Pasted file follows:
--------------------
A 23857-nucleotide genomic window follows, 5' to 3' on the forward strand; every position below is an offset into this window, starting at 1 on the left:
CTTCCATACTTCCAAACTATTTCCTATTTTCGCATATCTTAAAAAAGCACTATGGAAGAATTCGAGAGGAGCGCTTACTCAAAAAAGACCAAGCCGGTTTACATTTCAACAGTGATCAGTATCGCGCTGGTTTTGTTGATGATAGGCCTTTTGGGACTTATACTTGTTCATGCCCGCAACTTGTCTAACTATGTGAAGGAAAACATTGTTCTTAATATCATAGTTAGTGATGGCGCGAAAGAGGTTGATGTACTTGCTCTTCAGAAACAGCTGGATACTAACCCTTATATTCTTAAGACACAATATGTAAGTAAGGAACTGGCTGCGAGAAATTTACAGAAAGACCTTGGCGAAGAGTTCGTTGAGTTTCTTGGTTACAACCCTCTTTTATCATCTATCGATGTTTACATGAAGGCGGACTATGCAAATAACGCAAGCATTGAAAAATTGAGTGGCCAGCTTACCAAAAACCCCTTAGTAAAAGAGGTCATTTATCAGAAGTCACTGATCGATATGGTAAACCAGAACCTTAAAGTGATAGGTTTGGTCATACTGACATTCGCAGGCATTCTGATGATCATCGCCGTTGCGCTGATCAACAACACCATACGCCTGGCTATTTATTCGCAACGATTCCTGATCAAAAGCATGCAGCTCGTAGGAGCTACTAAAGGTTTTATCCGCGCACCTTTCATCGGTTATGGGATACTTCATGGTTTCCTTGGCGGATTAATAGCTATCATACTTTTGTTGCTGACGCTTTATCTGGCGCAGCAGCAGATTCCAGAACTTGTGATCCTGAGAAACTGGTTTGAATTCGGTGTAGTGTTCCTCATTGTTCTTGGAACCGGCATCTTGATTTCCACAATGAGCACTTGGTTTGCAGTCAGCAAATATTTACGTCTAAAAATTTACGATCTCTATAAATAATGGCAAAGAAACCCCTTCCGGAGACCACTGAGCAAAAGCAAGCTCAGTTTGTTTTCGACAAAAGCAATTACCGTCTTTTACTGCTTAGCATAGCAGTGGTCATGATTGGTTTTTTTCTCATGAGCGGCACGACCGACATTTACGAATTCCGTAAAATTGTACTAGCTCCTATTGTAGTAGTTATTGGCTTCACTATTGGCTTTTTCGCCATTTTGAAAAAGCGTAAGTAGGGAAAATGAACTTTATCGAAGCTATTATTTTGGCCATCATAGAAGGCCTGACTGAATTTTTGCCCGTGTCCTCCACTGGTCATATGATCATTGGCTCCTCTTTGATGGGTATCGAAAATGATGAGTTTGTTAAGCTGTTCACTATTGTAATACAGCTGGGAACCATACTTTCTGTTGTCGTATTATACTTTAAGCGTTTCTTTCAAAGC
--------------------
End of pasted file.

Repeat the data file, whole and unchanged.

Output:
A 23857-nucleotide genomic window follows, 5' to 3' on the forward strand; every position below is an offset into this window, starting at 1 on the left:
CTTCCATACTTCCAAACTATTTCCTATTTTCGCATATCTTAAAAAAGCACTATGGAAGAATTCGAGAGGAGCGCTTACTCAAAAAAGACCAAGCCGGTTTACATTTCAACAGTGATCAGTATCGCGCTGGTTTTGTTGATGATAGGCCTTTTGGGACTTATACTTGTTCATGCCCGCAACTTGTCTAACTATGTGAAGGAAAACATTGTTCTTAATATCATAGTTAGTGATGGCGCGAAAGAGGTTGATGTACTTGCTCTTCAGAAACAGCTGGATACTAACCCTTATATTCTTAAGACACAATATGTAAGTAAGGAACTGGCTGCGAGAAATTTACAGAAAGACCTTGGCGAAGAGTTCGTTGAGTTTCTTGGTTACAACCCTCTTTTATCATCTATCGATGTTTACATGAAGGCGGACTATGCAAATAACGCAAGCATTGAAAAATTGAGTGGCCAGCTTACCAAAAACCCCTTAGTAAAAGAGGTCATTTATCAGAAGTCACTGATCGATATGGTAAACCAGAACCTTAAAGTGATAGGTTTGGTCATACTGACATTCGCAGGCATTCTGATGATCATCGCCGTTGCGCTGATCAACAACACCATACGCCTGGCTATTTATTCGCAACGATTCCTGATCAAAAGCATGCAGCTCGTAGGAGCTACTAAAGGTTTTATCCGCGCACCTTTCATCGGTTATGGGATACTTCATGGTTTCCTTGGCGGATTAATAGCTATCATACTTTTGTTGCTGACGCTTTATCTGGCGCAGCAGCAGATTCCAGAACTTGTGATCCTGAGAAACTGGTTTGAATTCGGTGTAGTGTTCCTCATTGTTCTTGGAACCGGCATCTTGATTTCCACAATGAGCACTTGGTTTGCAGTCAGCAAATATTTACGTCTAAAAATTTACGATCTCTATAAATAATGGCAAAGAAACCCCTTCCGGAGACCACTGAGCAAAAGCAAGCTCAGTTTGTTTTCGACAAAAGCAATTACCGTCTTTTACTGCTTAGCATAGCAGTGGTCATGATTGGTTTTTTTCTCATGAGCGGCACGACCGACATTTACGAATTCCGTAAAATTGTACTAGCTCCTATTGTAGTAGTTATTGGCTTCACTATTGGCTTTTTCGCCATTTTGAAAAAGCGTAAGTAGGGAAAATGAACTTTATCGAAGCTATTATTTTGGCCATCATAGAAGGCCTGACTGAATTTTTGCCCGTGTCCTCCACTGGTCATATGATCATTGGCTCCTCTTTGATGGGTATCGAAAATGATGAGTTTGTTAAGCTGTTCACTATTGTAATACAGCTGGGAACCATACTTTCTGTTGTCGTATTATACTTTAAGCGTTTCTTTCAAAGC